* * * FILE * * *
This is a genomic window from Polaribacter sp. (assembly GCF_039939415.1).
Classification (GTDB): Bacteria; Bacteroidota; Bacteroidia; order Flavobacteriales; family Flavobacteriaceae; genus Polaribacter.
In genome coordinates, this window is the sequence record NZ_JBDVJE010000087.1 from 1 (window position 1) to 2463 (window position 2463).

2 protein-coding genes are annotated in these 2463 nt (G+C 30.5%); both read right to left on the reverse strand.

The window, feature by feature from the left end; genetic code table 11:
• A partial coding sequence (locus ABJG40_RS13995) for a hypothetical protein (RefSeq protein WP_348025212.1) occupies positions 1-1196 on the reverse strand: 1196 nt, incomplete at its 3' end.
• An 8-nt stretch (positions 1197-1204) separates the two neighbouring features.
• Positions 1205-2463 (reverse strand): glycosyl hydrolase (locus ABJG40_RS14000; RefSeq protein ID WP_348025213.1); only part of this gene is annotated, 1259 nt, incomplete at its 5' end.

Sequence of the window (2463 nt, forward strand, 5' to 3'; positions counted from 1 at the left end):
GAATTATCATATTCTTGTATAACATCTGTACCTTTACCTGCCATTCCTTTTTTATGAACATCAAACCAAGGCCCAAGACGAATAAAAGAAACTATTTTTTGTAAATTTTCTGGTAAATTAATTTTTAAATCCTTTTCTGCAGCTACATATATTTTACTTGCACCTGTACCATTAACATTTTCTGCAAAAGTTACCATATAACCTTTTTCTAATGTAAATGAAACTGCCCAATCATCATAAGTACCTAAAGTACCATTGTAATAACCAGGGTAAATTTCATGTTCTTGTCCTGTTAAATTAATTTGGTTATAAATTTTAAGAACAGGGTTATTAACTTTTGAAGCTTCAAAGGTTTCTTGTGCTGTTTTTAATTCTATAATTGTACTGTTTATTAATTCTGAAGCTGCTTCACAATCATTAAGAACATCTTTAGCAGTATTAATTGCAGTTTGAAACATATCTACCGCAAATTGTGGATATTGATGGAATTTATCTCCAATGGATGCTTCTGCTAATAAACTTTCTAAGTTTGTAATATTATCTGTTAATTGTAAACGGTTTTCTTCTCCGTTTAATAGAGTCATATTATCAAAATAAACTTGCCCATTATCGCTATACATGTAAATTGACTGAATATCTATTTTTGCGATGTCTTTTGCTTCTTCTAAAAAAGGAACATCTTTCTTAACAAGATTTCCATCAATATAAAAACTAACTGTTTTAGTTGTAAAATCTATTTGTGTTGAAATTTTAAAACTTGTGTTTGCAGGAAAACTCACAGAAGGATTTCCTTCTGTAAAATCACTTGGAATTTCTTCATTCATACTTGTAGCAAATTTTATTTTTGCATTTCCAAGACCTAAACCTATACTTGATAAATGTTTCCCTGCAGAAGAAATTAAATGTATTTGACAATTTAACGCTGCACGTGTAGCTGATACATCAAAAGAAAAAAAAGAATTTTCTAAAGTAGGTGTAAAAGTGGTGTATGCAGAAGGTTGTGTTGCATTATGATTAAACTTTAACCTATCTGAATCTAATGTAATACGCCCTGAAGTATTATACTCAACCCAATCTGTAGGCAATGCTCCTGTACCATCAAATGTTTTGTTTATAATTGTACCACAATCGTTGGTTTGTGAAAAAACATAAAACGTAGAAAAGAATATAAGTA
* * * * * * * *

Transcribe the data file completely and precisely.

This is a genomic window from Polaribacter sp. (assembly GCF_039939415.1).
Classification (GTDB): Bacteria; Bacteroidota; Bacteroidia; order Flavobacteriales; family Flavobacteriaceae; genus Polaribacter.
In genome coordinates, this window is the sequence record NZ_JBDVJE010000087.1 from 1 (window position 1) to 2463 (window position 2463).

2 protein-coding genes are annotated in these 2463 nt (G+C 30.5%); both read right to left on the reverse strand.

The window, feature by feature from the left end; genetic code table 11:
• A partial coding sequence (locus ABJG40_RS13995) for a hypothetical protein (RefSeq protein WP_348025212.1) occupies positions 1-1196 on the reverse strand: 1196 nt, incomplete at its 3' end.
• An 8-nt stretch (positions 1197-1204) separates the two neighbouring features.
• Positions 1205-2463 (reverse strand): glycosyl hydrolase (locus ABJG40_RS14000; RefSeq protein ID WP_348025213.1); only part of this gene is annotated, 1259 nt, incomplete at its 5' end.

Sequence of the window (2463 nt, forward strand, 5' to 3'; positions counted from 1 at the left end):
GAATTATCATATTCTTGTATAACATCTGTACCTTTACCTGCCATTCCTTTTTTATGAACATCAAACCAAGGCCCAAGACGAATAAAAGAAACTATTTTTTGTAAATTTTCTGGTAAATTAATTTTTAAATCCTTTTCTGCAGCTACATATATTTTACTTGCACCTGTACCATTAACATTTTCTGCAAAAGTTACCATATAACCTTTTTCTAATGTAAATGAAACTGCCCAATCATCATAAGTACCTAAAGTACCATTGTAATAACCAGGGTAAATTTCATGTTCTTGTCCTGTTAAATTAATTTGGTTATAAATTTTAAGAACAGGGTTATTAACTTTTGAAGCTTCAAAGGTTTCTTGTGCTGTTTTTAATTCTATAATTGTACTGTTTATTAATTCTGAAGCTGCTTCACAATCATTAAGAACATCTTTAGCAGTATTAATTGCAGTTTGAAACATATCTACCGCAAATTGTGGATATTGATGGAATTTATCTCCAATGGATGCTTCTGCTAATAAACTTTCTAAGTTTGTAATATTATCTGTTAATTGTAAACGGTTTTCTTCTCCGTTTAATAGAGTCATATTATCAAAATAAACTTGCCCATTATCGCTATACATGTAAATTGACTGAATATCTATTTTTGCGATGTCTTTTGCTTCTTCTAAAAAAGGAACATCTTTCTTAACAAGATTTCCATCAATATAAAAACTAACTGTTTTAGTTGTAAAATCTATTTGTGTTGAAATTTTAAAACTTGTGTTTGCAGGAAAACTCACAGAAGGATTTCCTTCTGTAAAATCACTTGGAATTTCTTCATTCATACTTGTAGCAAATTTTATTTTTGCATTTCCAAGACCTAAACCTATACTTGATAAATGTTTCCCTGCAGAAGAAATTAAATGTATTTGACAATTTAACGCTGCACGTGTAGCTGATACATCAAAAGAAAAAAAAGAATTTTCTAAAGTAGGTGTAAAAGTGGTGTATGCAGAAGGTTGTGTTGCATTATGATTAAACTTTAACCTATCTGAATCTAATGTAATACGCCCTGAAGTATTATACTCAACCCAATCTGTAGGCAATGCTCCTGTACCATCAAATGTTTTGTTTATAATTGTACCACAATCGTTGGTTTGTGAAAAAACATAAAACGTAGAAAAGAATATAAGTA